• Can’t use social networks:
        • Data protection, privacy, …
        • Need to protect students from embarrassing themselves
        • It’s not what IT should be used for
        • It’s not what university is about
        • You’ll catch viruses
        • You’ll meet the wrong type of people
        • The data isn’t preserved
        • The data is preserved
      Assertions Make IT blended; part of University life. It’s like student bars, accommodation, parties, …
    • 6 Addressing Your Concerns
      • But what about:
        • Risks of using 3 rd party services
        • Sustainability
        • Quality assurance
        • Assessment
        • Changes to political, cultural & economic framework
      Assertions “ Events, dear boy, events!” That’s life, and we’ve been though it before.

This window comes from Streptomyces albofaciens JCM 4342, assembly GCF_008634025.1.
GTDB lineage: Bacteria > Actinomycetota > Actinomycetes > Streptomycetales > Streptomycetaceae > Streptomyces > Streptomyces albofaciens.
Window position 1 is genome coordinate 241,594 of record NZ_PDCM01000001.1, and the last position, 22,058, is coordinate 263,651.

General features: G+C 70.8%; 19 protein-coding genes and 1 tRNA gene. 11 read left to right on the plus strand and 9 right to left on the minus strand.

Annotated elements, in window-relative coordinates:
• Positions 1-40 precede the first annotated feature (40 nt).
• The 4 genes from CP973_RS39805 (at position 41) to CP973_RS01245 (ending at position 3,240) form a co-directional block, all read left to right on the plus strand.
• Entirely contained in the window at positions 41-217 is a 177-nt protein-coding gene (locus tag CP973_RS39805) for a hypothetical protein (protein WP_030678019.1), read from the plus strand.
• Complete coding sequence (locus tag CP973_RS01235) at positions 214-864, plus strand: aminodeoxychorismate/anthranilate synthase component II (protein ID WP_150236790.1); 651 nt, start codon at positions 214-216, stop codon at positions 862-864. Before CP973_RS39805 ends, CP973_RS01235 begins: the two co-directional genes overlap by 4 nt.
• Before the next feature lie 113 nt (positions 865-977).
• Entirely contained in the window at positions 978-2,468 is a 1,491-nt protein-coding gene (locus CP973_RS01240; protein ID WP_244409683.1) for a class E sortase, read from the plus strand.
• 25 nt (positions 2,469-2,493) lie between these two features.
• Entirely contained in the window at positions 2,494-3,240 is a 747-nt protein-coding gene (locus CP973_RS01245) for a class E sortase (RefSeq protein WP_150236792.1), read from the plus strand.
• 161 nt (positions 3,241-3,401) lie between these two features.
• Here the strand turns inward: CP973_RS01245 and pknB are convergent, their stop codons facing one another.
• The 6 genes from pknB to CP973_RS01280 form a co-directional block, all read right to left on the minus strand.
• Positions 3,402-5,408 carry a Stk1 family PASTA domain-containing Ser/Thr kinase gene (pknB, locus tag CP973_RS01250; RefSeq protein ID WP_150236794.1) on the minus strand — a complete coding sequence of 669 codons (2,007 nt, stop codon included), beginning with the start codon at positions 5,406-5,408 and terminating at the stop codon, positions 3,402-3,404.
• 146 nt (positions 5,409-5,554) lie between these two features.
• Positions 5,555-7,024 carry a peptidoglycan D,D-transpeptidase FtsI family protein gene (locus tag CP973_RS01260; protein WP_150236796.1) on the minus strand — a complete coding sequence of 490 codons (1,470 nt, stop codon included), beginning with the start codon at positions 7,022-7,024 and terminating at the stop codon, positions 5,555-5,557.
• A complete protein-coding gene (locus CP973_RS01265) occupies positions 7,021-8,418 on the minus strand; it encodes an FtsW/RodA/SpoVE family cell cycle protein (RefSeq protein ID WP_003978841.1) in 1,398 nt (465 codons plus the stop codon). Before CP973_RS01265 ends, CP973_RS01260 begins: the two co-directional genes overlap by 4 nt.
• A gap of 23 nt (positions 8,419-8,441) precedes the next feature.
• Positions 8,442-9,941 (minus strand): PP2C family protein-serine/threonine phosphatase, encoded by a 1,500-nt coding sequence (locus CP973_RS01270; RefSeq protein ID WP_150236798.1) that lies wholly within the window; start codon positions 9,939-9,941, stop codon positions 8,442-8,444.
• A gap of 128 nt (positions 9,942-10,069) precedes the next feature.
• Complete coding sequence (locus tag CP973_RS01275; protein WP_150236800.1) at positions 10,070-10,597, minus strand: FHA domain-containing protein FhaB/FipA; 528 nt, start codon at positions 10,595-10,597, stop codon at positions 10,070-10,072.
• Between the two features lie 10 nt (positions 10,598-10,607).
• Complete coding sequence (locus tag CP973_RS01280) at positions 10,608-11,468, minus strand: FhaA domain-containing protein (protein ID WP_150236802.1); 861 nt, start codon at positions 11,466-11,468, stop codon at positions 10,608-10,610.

• Summary
      • What if:
        • The VLE is dying?
        • Flickr & Facebook define students expectations for social networks?
        • The lightweight stuff wins over the masses; the slow-moving worthy stuff doesn’t get used?
        • Out-sourcing the infrastructure delivers benefits to the institution (cost-savings) and users (richer functionality (cf. TCD and Google Mail)
        • Web 2.0 today is like student life in 1960s
        • Everything I have said is completely wrong!
      Will your project fit in with a changed environment? Will it have the flexibility to respond to possible changes?
    • Questions
      • Any questions?